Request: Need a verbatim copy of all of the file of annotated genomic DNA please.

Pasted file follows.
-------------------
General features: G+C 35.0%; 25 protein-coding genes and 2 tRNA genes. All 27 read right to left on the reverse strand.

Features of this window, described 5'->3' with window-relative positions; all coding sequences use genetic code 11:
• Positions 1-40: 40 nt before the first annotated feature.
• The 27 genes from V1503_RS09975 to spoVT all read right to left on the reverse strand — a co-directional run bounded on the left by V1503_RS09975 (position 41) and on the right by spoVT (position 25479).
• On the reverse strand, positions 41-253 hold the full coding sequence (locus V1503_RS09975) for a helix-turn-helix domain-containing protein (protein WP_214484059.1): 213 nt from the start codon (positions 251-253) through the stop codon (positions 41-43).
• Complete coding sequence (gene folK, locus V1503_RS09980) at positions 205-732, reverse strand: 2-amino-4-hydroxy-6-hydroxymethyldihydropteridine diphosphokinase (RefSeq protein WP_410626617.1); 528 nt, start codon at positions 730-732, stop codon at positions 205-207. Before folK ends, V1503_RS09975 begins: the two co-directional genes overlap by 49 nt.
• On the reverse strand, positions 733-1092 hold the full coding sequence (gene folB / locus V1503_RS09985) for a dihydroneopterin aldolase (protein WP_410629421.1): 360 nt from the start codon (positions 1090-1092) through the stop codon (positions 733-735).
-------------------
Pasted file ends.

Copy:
General features: G+C 35.0%; 25 protein-coding genes and 2 tRNA genes. All 27 read right to left on the reverse strand.

Features of this window, described 5'->3' with window-relative positions; all coding sequences use genetic code 11:
• Positions 1-40: 40 nt before the first annotated feature.
• The 27 genes from V1503_RS09975 to spoVT all read right to left on the reverse strand — a co-directional run bounded on the left by V1503_RS09975 (position 41) and on the right by spoVT (position 25479).
• On the reverse strand, positions 41-253 hold the full coding sequence (locus V1503_RS09975) for a helix-turn-helix domain-containing protein (protein WP_214484059.1): 213 nt from the start codon (positions 251-253) through the stop codon (positions 41-43).
• Complete coding sequence (gene folK, locus V1503_RS09980) at positions 205-732, reverse strand: 2-amino-4-hydroxy-6-hydroxymethyldihydropteridine diphosphokinase (RefSeq protein WP_410626617.1); 528 nt, start codon at positions 730-732, stop codon at positions 205-207. Before folK ends, V1503_RS09975 begins: the two co-directional genes overlap by 49 nt.
• On the reverse strand, positions 733-1092 hold the full coding sequence (gene folB / locus V1503_RS09985) for a dihydroneopterin aldolase (protein WP_410629421.1): 360 nt from the start codon (positions 1090-1092) through the stop codon (positions 733-735).